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Proposal to reduce combined rating from 70% to 60%


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Proposal to reduce combined rating from 70% to 60%

Wanted to see if anyone has ever heard of the VA "proposing to discontinue the separate compensable evaluation for radiculopathy, left lower extremity currently evaluated as 20 percent disabling and combine the radiculopathy, left lower extremity with the disability of degenerative disc disease of the lumbar spine under diagnostic code 5243 and assign a single evaluation"

A brief summary is as follows.  In November 2014 I was assigned a 60% evaluation under diagnostic code 5243 for intervertebral disc syndrome based on incapacitating episodes.  I was also assigned a seperate compensable evaluation for left lower extremity lumbar spine radiculopathy of 20%.  These two ratings along with another rating of 10% for tenitus brought a combined evaluation of 70%.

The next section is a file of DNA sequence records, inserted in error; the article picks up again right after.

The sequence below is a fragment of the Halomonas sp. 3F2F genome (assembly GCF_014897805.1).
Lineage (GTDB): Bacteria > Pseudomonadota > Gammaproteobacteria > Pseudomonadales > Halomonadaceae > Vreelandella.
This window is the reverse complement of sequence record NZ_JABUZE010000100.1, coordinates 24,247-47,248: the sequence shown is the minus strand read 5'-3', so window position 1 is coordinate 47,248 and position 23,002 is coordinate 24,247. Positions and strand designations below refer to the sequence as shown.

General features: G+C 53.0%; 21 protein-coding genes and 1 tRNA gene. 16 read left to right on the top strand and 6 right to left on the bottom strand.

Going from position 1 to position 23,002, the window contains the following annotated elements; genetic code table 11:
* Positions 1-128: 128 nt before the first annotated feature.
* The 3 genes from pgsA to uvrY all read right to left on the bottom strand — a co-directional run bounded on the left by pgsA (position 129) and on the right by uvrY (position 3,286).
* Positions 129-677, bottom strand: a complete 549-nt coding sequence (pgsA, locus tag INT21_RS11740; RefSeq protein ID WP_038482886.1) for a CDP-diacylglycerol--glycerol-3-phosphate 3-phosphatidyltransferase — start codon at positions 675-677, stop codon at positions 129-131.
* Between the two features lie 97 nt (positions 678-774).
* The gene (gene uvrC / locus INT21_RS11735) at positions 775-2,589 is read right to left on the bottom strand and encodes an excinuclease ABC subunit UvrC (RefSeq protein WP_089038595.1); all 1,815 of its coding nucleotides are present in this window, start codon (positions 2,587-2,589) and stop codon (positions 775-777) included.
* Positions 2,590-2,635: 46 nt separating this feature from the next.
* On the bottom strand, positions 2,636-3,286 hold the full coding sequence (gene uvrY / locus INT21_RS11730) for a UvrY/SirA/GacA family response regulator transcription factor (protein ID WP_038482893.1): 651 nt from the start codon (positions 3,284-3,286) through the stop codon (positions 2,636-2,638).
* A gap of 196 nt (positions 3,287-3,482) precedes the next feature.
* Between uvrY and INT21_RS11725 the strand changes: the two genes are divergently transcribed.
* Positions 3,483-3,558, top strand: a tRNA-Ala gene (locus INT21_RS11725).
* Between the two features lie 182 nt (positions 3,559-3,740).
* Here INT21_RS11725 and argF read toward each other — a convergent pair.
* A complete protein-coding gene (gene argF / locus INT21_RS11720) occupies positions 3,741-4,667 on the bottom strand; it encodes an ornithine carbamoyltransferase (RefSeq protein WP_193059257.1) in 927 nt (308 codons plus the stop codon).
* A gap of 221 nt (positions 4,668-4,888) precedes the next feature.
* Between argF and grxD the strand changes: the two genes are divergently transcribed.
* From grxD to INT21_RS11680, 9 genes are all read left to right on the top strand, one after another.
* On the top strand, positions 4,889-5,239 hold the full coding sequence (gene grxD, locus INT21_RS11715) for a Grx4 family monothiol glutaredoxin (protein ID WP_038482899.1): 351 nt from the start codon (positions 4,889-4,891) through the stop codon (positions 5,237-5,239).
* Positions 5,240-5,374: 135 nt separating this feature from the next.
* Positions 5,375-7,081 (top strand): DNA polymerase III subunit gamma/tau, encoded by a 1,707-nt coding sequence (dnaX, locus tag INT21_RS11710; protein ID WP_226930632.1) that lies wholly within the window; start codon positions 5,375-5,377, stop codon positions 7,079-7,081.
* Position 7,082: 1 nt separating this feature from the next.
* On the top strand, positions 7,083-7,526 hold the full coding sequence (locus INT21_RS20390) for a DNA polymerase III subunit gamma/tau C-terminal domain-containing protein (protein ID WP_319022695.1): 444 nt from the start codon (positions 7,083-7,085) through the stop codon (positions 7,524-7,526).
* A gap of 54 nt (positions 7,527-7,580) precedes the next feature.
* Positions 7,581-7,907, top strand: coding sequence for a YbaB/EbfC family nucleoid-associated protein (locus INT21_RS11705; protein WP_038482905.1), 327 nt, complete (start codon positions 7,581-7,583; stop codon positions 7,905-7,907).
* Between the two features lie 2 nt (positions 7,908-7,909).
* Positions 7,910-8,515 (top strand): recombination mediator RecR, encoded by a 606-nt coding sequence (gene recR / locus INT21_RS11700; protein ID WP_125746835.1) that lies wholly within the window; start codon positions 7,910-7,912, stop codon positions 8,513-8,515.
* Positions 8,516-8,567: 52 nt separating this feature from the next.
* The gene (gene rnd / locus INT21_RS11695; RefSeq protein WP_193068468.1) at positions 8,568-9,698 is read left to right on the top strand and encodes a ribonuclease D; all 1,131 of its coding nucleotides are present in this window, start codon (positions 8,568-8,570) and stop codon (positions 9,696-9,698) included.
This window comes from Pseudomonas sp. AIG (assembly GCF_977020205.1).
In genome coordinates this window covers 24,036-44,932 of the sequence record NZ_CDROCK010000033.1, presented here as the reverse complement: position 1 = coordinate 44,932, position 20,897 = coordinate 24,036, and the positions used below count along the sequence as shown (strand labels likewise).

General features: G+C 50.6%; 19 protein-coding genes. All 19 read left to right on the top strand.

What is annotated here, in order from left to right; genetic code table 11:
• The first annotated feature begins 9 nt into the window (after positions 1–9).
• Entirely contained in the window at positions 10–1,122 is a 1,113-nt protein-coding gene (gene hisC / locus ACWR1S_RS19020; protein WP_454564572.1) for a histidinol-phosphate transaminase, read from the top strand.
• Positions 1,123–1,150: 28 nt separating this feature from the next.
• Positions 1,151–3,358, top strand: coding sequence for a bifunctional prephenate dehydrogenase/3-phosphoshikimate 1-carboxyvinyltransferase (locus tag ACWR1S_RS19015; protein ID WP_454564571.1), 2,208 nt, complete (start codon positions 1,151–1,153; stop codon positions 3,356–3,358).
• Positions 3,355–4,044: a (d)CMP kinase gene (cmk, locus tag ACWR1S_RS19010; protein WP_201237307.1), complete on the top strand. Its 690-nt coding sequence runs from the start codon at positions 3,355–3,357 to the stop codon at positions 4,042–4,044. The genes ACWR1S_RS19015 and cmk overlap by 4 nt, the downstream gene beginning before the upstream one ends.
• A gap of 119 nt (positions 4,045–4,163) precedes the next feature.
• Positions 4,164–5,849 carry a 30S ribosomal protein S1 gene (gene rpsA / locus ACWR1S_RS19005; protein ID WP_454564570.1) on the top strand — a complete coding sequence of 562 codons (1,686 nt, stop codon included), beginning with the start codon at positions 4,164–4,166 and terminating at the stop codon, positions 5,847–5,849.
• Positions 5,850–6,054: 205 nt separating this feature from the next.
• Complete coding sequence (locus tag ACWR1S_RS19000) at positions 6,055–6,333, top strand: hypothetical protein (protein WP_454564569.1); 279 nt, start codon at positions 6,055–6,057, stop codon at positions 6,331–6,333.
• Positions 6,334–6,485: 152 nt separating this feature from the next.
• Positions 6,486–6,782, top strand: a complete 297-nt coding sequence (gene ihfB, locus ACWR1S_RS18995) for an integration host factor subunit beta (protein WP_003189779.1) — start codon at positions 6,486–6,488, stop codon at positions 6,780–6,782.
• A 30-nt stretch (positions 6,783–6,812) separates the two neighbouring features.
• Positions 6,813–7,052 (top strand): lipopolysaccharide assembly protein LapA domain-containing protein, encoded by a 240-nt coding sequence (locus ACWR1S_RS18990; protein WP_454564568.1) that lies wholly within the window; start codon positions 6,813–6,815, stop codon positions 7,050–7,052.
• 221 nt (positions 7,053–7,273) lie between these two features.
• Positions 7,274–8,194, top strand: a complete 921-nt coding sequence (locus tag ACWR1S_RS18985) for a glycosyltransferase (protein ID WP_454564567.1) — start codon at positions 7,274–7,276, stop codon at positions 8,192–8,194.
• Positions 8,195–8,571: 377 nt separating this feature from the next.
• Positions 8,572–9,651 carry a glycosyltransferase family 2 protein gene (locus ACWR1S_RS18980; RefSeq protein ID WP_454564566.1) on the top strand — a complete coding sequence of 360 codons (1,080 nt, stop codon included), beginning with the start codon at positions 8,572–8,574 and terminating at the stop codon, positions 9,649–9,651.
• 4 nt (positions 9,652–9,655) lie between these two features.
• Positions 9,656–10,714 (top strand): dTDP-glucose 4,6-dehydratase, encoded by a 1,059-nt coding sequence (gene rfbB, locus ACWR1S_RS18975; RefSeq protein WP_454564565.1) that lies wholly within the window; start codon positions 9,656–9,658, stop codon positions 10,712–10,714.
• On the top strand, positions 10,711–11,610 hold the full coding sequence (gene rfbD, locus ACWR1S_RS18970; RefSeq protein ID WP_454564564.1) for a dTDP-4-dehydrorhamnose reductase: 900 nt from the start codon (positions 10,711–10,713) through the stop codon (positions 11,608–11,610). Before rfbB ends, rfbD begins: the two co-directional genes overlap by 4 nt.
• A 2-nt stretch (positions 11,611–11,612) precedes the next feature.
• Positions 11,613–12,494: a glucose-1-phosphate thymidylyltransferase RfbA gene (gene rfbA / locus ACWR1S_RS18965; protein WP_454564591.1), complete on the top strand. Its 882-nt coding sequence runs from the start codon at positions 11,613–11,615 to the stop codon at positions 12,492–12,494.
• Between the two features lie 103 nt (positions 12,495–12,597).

After a recent C&P Feb 24th of this year(2016) I had a combined ROM of 80* as well as moderate/severe radiculopathy in my left leg and moderate radiculopathy in my right leg.  I again had a 60% evaluation under diagnostic code 5243 based on incapacitating episodes due to 3 recent lumbar minor surgeries.  My combined rating was continued at the 70%.  My VSO noted that the right radiculopathy was never mentioned in the Decision Letter.  We submitted VA 21-526EZ on April 18, 2016 as well as VA 21-4138.